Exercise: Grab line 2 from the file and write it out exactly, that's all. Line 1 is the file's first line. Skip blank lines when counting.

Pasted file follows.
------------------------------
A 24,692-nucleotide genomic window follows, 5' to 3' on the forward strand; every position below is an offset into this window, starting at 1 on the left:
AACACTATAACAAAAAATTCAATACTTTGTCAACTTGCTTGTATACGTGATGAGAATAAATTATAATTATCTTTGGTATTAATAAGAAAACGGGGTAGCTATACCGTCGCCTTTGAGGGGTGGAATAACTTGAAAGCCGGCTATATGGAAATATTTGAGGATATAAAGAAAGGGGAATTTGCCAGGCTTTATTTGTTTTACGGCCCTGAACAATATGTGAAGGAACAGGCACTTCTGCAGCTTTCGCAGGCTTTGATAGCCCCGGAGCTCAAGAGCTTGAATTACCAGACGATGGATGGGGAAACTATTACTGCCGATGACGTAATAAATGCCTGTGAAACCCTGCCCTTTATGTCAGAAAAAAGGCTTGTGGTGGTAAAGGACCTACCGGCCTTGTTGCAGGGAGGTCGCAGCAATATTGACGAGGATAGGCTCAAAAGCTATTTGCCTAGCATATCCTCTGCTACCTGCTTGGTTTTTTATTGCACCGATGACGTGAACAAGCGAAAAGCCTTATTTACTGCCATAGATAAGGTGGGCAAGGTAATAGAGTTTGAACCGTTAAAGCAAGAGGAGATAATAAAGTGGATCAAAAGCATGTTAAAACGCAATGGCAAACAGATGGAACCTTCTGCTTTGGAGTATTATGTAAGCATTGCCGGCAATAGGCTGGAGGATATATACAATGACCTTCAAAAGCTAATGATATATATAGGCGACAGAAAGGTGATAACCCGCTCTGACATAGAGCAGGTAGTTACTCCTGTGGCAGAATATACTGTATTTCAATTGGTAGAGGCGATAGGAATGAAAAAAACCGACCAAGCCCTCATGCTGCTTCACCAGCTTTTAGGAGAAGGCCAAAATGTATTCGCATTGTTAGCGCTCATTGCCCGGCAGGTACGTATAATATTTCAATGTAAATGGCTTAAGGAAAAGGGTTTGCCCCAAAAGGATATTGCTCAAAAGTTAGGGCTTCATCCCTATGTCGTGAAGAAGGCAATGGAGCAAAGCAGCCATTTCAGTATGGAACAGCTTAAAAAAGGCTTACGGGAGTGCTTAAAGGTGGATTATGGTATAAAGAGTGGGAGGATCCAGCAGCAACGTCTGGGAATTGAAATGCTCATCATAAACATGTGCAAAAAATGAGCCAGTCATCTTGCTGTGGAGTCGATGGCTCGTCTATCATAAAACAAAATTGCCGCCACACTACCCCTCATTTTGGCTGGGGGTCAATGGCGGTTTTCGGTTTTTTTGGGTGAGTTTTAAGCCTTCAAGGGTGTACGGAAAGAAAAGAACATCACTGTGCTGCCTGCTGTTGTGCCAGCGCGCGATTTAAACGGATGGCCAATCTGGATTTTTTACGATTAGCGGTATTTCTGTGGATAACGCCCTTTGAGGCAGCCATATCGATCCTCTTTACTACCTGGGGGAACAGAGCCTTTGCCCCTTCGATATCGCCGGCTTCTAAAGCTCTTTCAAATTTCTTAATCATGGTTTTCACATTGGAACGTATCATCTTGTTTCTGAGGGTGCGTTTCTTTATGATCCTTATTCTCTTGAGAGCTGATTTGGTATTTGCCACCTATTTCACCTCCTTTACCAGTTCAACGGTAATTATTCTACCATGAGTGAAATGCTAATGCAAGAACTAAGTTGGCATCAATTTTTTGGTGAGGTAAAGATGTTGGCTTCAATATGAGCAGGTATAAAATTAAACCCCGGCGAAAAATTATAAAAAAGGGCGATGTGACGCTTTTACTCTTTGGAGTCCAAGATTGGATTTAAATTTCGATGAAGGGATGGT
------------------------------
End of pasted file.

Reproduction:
AACACTATAACAAAAAATTCAATACTTTGTCAACTTGCTTGTATACGTGATGAGAATAAATTATAATTATCTTTGGTATTAATAAGAAAACGGGGTAGCTATACCGTCGCCTTTGAGGGGTGGAATAACTTGAAAGCCGGCTATATGGAAATATTTGAGGATATAAAGAAAGGGGAATTTGCCAGGCTTTATTTGTTTTACGGCCCTGAACAATATGTGAAGGAACAGGCACTTCTGCAGCTTTCGCAGGCTTTGATAGCCCCGGAGCTCAAGAGCTTGAATTACCAGACGATGGATGGGGAAACTATTACTGCCGATGACGTAATAAATGCCTGTGAAACCCTGCCCTTTATGTCAGAAAAAAGGCTTGTGGTGGTAAAGGACCTACCGGCCTTGTTGCAGGGAGGTCGCAGCAATATTGACGAGGATAGGCTCAAAAGCTATTTGCCTAGCATATCCTCTGCTACCTGCTTGGTTTTTTATTGCACCGATGACGTGAACAAGCGAAAAGCCTTATTTACTGCCATAGATAAGGTGGGCAAGGTAATAGAGTTTGAACCGTTAAAGCAAGAGGAGATAATAAAGTGGATCAAAAGCATGTTAAAACGCAATGGCAAACAGATGGAACCTTCTGCTTTGGAGTATTATGTAAGCATTGCCGGCAATAGGCTGGAGGATATATACAATGACCTTCAAAAGCTAATGATATATATAGGCGACAGAAAGGTGATAACCCGCTCTGACATAGAGCAGGTAGTTACTCCTGTGGCAGAATATACTGTATTTCAATTGGTAGAGGCGATAGGAATGAAAAAAACCGACCAAGCCCTCATGCTGCTTCACCAGCTTTTAGGAGAAGGCCAAAATGTATTCGCATTGTTAGCGCTCATTGCCCGGCAGGTACGTATAATATTTCAATGTAAATGGCTTAAGGAAAAGGGTTTGCCCCAAAAGGATATTGCTCAAAAGTTAGGGCTTCATCCCTATGTCGTGAAGAAGGCAATGGAGCAAAGCAGCCATTTCAGTATGGAACAGCTTAAAAAAGGCTTACGGGAGTGCTTAAAGGTGGATTATGGTATAAAGAGTGGGAGGATCCAGCAGCAACGTCTGGGAATTGAAATGCTCATCATAAACATGTGCAAAAAATGAGCCAGTCATCTTGCTGTGGAGTCGATGGCTCGTCTATCATAAAACAAAATTGCCGCCACACTACCCCTCATTTTGGCTGGGGGTCAATGGCGGTTTTCGGTTTTTTTGGGTGAGTTTTAAGCCTTCAAGGGTGTACGGAAAGAAAAGAACATCACTGTGCTGCCTGCTGTTGTGCCAGCGCGCGATTTAAACGGATGGCCAATCTGGATTTTTTACGATTAGCGGTATTTCTGTGGATAACGCCCTTTGAGGCAGCCATATCGATCCTCTTTACTACCTGGGGGAACAGAGCCTTTGCCCCTTCGATATCGCCGGCTTCTAAAGCTCTTTCAAATTTCTTAATCATGGTTTTCACATTGGAACGTATCATCTTGTTTCTGAGGGTGCGTTTCTTTATGATCCTTATTCTCTTGAGAGCTGATTTGGTATTTGCCACCTATTTCACCTCCTTTACCAGTTCAACGGTAATTATTCTACCATGAGTGAAATGCTAATGCAAGAACTAAGTTGGCATCAATTTTTTGGTGAGGTAAAGATGTTGGCTTCAATATGAGCAGGTATAAAATTAAACCCCGGCGAAAAATTATAAAAAAGGGCGATGTGACGCTTTTACTCTTTGGAGTCCAAGATTGGATTTAAATTTCGATGAAGGGATGGT